As soon as you notice that a hole is starting to form, it’s time to replace your bag. If you’re strapped for cash, you can temporarily fix the holes by taping the inside your bag with duct tape, provided that the hole isn’t bigger than the width of your two fingers. If it’s bigger than that, you’re past the point of no return.
2. A laptop or off-campus personal computer
All Access is good and all, but I wouldn’t advise relying solely on that service as that places you at the mercy of having to access the computers on-campus. On top of that, if the Internet service is down, you’re out of luck when it comes to accessing the software needed to complete your assignment.
The type of specifications needed for your laptop or personal computer depends on what software you need to complete your assignments. I recommend checking shopping guides from sites like C-NET to learn the appropriate search criteria.
If most of your schoolwork is done in labs or doesn’t require much more than things like Word or PowerPoint, then you don’t need to shell out the arm and leg required for the latest, top-of-the-line computer. You don’t even need to shell out the money for Microsoft Office. The Open Office suite, while crude and basic when compared to its expensive counterparts, will provide the bare essentials needed to complete assignments.
If your area of study is heavily reliant on the use of certain software, such as video or image-editing software, then you may have to spend a pretty penny to get both the computer and software you need. Luckily, some of the software that’s required for the classes here at Salt Lake Community College offer either free or discounted versions for students.
On a final note, I must also stress the importance of external storage devices, such as flash drives and external hard drives. Computers are prone to hardware failure, viruses, and whole multitude of other problems. As such, it’s a good idea to back up your files on an external device should the worse happen. As many film teachers will tell you, if it doesn’t exist in two places, it doesn’t exist.
3. A mobile phone
This item is simply a suggestion brought about the fact that it’s become a necessary tool for everyday living. No, I’m not talking about owning a smartphone, but rather just a cell phone that allows you to make phone calls while on-the-go. Not only is it vital for contacting fellow students for group projects, but it’s also handy in the event of an emergency, such as needing to call and ambulance or the police.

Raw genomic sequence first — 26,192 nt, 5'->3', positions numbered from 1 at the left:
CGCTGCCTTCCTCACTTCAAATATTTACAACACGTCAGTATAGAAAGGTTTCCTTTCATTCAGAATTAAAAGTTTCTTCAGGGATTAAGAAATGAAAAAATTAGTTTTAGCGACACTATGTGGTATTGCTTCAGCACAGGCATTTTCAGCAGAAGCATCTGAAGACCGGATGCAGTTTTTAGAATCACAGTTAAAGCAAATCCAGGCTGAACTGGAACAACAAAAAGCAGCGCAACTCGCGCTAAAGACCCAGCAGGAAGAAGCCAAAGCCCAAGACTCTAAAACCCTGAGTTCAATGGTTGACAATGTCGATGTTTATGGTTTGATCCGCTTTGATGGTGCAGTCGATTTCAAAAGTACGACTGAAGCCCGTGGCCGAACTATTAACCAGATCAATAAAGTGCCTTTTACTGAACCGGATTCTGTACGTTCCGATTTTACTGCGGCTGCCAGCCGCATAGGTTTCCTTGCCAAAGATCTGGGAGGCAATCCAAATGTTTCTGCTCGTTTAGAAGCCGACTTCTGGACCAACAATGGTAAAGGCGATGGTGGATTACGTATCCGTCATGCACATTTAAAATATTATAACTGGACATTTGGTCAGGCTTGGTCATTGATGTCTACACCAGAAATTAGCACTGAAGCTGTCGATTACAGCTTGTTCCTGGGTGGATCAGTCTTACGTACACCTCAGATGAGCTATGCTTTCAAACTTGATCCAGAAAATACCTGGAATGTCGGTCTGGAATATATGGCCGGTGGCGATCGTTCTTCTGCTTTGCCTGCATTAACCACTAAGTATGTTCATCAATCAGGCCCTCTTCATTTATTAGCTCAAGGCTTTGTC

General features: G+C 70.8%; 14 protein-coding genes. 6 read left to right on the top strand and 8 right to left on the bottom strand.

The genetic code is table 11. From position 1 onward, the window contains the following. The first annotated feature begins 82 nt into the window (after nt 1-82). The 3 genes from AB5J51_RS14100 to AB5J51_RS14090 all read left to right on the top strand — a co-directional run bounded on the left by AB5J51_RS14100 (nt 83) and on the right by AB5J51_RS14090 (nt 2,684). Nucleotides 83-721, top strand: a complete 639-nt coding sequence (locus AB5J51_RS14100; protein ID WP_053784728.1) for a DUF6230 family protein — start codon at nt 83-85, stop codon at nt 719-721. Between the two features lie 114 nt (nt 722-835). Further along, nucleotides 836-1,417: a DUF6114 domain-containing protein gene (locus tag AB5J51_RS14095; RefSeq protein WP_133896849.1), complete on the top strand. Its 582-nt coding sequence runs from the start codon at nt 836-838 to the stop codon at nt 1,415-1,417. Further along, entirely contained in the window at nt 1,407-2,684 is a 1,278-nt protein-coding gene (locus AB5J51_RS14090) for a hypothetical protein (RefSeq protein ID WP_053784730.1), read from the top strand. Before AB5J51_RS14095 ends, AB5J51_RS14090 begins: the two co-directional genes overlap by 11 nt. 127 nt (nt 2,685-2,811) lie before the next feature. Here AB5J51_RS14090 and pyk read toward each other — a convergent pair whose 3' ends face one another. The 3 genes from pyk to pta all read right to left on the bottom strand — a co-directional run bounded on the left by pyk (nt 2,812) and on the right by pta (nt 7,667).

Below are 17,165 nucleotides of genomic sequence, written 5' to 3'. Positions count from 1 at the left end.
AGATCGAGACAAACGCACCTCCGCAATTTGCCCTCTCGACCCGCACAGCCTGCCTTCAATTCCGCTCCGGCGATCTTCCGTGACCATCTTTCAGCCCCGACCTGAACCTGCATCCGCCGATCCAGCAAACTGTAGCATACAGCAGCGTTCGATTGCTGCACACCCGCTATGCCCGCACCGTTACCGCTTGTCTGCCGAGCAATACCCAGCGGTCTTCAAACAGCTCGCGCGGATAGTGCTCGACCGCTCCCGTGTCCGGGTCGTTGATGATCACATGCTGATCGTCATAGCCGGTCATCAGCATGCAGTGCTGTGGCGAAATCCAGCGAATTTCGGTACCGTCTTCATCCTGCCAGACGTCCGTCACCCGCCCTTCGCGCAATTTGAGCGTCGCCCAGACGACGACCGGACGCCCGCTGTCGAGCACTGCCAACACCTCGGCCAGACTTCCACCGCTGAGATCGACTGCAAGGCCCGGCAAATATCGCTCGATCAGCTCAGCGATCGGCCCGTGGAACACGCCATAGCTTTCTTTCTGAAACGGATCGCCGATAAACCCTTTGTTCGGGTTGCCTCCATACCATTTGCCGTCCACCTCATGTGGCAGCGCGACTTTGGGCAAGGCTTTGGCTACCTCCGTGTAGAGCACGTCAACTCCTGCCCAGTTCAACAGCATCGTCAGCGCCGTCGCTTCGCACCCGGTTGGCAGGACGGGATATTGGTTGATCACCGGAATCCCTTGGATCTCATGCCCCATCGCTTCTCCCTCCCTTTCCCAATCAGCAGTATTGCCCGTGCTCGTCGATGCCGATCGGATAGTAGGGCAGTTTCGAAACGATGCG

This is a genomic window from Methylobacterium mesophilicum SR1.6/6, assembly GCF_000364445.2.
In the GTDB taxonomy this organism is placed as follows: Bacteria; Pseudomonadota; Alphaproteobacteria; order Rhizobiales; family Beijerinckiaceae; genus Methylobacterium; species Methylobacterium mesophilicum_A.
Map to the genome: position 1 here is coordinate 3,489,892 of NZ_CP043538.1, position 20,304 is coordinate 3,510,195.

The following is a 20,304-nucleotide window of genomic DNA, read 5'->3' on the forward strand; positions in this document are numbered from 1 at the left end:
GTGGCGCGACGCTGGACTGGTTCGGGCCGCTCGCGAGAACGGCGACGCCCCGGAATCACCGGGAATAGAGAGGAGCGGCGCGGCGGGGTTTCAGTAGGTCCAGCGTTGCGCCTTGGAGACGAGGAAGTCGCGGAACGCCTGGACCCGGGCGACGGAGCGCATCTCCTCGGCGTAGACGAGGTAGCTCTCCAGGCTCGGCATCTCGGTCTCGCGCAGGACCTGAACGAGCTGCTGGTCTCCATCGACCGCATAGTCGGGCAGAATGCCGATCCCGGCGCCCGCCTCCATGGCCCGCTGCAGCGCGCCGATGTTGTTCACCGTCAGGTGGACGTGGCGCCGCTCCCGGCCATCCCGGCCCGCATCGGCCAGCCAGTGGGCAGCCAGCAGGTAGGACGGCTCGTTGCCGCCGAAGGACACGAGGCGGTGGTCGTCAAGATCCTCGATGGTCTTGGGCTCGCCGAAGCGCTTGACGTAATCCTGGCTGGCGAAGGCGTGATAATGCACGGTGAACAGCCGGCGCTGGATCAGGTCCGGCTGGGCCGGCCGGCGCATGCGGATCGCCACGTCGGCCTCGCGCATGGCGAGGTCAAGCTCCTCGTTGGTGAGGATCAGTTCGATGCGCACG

4. A savings/checking account with a credit union
Now this may seem like an odd suggestion, but it’s important to remember that you will be managing the grant and loan money you receive to cover school expenses. It’s much safer to place it in an account that accrues interest rather than keeping it in a nest-egg at home.
Credit unions don’t charge membership fees from month-to-month, nor do they charge ATM fees, so long as you use an ATM that’s part of the CO-OP network.
5. A constructive hobby
College is tough. It’s only natural to get burned out after a while. It’s times like this where you need to give your brain a break from the rigors of study and homework. Spending too much time on your schoolwork will cause you to slowly go insane.
This is also something that gives you the opportunity to find common ground with many of the people you will meet over the course of your college experience. Not only does it give you common ground, but it will also show that there’s more to your personality than just schoolwork.
If you’re looking to try something new, such as taking up an art or studying a new language, college is one of the best times to do it. It will add to your skills-set as well as help break the ice with others who are trying the same thing.
Those are the five essential items that every college student needs to survive during their time of study. No silly product pushes or technological rigmarole, but rather the bare essentials based on my personal experience. Hopefully, you will find these tidbits to be useful as you begin the next phase of your academic career.
For more helpful tips, read Part 2 of Romney’s Survival Guide for Freshmen.